Journey to wellness: a personal healing journey

My journey to wellness took route when I became rootless. A road trip heading above the 29th parallel became a wild call to adventure.  In the raw open space I was invited to take an inward journey. It was a bleak road.  I was 12kg overweight with a daily wine habit that was flourishing in to a full blown addiction.

I had just finished a fine arts degree and like most new graduates the big what next question was looming. I was 42 with a cooking pedigree and industry burnout, an artist, a dreamer, a late bloomer. All I really wanted was a life less ordinary. So we took to the road – and found one. Eight months ago my Rock (his name is Rock – and he is my rock) gave away our worldly possessions, let out our apartment on Airbnb and drove off into the sunset. Actually, it was pouring rain, with cold nipping our ankles; we were seeking the raspy breath of summer and wild space.

Ningaloo Sunset – the greatest show on earth

We found the sun and a stretch of wild beach on the Ningaloo Coast.  We erected a tent with the Indian Ocean lapping at our door, living to the rhythm of the tides, catching our fish and living without shoes. We never wanted to leave – so we didn’t. We stayed for eight months watching the subtle changes in the landscape as the great orb of sun slowly started to heat things up.  In the gentle space of an aimless day I began to feel connected. I listened to a part of myself that I had not heard or had squashed down – she wanted to stop drinking and start healing. Amazingly, I listened.

I was 42 with a cooking pedigree and industry burnout, an artist, a dreamer, a late bloomer.

Once sober I began to clean up my diet, I gave up sugar, wheat, meat and grain. I started running, meditating and practising yoga. I began to feel a profound sense of wellness and joy in daily life. I took to yelling thanks at the sky. “Who are you?” I asked myself in the mirror – and “Can you stick around?”  After years of yo-yo dieting and food deprivation, I emerged from my skin like a snake. I rediscovered the joy of cooking, I began to immerse myself in nutrition, I wised up and whipped up delicious food.

I am not an expert and what works for me might not work for somebody else. I cannot tell anyone what to do, or not do – but I can cook.  Once food was a hedonistic pleasure, a comfort or a mindless satiating of the appetite.  Now it is medicine and fuel but it also pleasure.  I love to eat health.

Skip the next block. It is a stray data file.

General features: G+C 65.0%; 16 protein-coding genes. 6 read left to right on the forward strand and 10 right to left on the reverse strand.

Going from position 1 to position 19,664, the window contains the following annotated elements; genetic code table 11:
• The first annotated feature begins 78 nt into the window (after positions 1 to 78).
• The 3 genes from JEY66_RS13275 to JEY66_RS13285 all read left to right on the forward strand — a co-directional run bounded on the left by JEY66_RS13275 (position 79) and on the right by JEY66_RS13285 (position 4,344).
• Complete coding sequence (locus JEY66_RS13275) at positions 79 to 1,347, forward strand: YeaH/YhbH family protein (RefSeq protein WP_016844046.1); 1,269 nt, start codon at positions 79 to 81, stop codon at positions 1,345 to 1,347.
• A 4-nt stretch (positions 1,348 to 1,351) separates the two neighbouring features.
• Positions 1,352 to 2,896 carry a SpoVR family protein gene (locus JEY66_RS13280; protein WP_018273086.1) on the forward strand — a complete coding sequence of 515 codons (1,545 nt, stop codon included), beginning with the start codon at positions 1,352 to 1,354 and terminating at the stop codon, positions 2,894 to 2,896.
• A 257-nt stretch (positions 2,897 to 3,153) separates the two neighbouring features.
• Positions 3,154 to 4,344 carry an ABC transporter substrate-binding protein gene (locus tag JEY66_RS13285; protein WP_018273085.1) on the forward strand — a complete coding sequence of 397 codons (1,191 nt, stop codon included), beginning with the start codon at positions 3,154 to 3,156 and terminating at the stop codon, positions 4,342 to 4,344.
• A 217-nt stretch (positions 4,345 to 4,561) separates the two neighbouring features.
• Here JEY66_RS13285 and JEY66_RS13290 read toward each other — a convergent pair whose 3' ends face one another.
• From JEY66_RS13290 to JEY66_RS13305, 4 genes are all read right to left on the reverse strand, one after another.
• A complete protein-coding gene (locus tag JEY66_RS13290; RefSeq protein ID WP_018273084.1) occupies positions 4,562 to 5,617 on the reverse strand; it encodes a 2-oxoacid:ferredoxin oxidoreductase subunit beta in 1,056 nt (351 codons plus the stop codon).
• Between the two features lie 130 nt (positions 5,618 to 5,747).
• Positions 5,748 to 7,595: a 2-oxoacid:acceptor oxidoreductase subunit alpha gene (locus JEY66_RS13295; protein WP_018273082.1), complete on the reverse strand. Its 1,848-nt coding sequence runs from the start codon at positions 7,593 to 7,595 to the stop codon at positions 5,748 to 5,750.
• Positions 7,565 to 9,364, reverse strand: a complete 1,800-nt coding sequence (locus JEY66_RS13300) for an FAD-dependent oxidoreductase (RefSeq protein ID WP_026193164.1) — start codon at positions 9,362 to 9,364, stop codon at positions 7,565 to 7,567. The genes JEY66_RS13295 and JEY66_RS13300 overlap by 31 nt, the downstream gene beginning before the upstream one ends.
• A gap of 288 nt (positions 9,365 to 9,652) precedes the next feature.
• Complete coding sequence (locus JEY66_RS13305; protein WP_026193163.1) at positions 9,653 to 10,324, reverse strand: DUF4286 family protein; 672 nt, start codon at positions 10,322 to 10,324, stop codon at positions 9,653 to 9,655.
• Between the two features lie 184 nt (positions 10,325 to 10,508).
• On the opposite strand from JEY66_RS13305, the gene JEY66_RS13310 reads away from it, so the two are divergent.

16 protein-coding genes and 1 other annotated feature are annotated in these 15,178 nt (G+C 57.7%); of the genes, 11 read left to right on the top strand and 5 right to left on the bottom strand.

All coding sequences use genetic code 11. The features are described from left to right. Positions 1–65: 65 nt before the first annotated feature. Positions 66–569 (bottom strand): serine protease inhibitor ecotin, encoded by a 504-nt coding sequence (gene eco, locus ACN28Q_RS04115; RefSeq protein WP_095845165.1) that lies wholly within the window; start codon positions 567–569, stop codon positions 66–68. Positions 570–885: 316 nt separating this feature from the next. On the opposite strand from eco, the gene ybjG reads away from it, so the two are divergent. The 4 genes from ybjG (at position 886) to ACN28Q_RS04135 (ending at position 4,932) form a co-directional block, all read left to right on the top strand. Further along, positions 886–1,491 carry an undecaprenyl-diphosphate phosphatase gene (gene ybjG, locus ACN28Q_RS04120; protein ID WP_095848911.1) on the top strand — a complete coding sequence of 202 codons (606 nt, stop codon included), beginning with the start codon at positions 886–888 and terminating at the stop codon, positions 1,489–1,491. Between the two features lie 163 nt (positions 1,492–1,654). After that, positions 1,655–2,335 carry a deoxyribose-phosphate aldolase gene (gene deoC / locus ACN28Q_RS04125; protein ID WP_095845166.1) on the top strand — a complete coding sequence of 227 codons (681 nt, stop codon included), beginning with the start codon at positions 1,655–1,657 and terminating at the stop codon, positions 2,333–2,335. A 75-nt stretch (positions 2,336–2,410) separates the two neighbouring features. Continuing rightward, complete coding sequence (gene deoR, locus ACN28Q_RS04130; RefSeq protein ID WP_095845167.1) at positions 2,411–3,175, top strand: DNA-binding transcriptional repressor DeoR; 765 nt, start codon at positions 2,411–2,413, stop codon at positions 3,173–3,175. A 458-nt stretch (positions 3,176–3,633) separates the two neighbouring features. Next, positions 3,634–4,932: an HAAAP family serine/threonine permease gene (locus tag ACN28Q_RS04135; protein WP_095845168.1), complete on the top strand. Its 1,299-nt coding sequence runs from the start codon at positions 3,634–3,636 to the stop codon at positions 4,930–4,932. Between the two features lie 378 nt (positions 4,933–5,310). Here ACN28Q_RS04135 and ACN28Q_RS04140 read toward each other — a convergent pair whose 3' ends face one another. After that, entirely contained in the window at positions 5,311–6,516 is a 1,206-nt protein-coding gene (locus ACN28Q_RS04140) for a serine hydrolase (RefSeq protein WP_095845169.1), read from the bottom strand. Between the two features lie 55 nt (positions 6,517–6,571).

My bespoke kitchen trailer

This blog is a place to share my recipes and my journey. It will be peppered with stories from the road and photographs of this gob-smackingly beautiful country. I want to share my personal healing journey because I could never have imagined how I feel today.  I used to think that being healthy was not being sick.  Now I know that it is so much more: it is a feeling of being connected to the Earth – a sense of purpose and a little bubbling brook of joy.

Our physical journey has bought us back to Perth, we have just added to our family: we now have a 1960s caravan in woeful condition, but with a bit of grunt and a lot of vision we think she will be a beautiful home for our gypsy wanderings. I will post pictures as she emerges, like me, transformed.

We were seeking the raspy breath of summer and wild space.

Because it is summer – because I worship the sun and because I love this salad – I am sharing a recipe for Laotian lettuce cups, inspired by my travels in Laos. I love the fusion of Asian and French in Laotian food. This salad dressing takes a classic French mayonnaise and transforms it to a break-dance on the tongue with the addition of lime juice and fish sauce. I have provided some vegetarian and vegan alternatives.

Iceberg lettuce is a nutritional lightweight compared to its dark leafy cousins but it’s right for this salad – the icy watery crunch really lends itself to the robust flavour.

I have provided vegetarian options, you could also make a vegan version by omitting the eggs and using soaked cashew nuts as the base of the mayonnaise. Obviously this would need just a few tbsp of oil as it will not be a traditional emulsion.

Laotian Lettuce Cups

Laotian Lettuce Cups


Enjoy x


Bell Harding

Bell Harding

Bell is wholefood cook and a barefoot gypsy. In search of a life less ordinary, she packed a tent and art supplies and took to the road. Seeking the dirt and poetry in the Australian landscape, she also discovered a path to wellness. Bell discovered what it means to be well by healing herself from weight gain and alcohol dependence. She draws on a professional career in cooking to create recipes that celebrate real food and shares her journey as a curious nomad.

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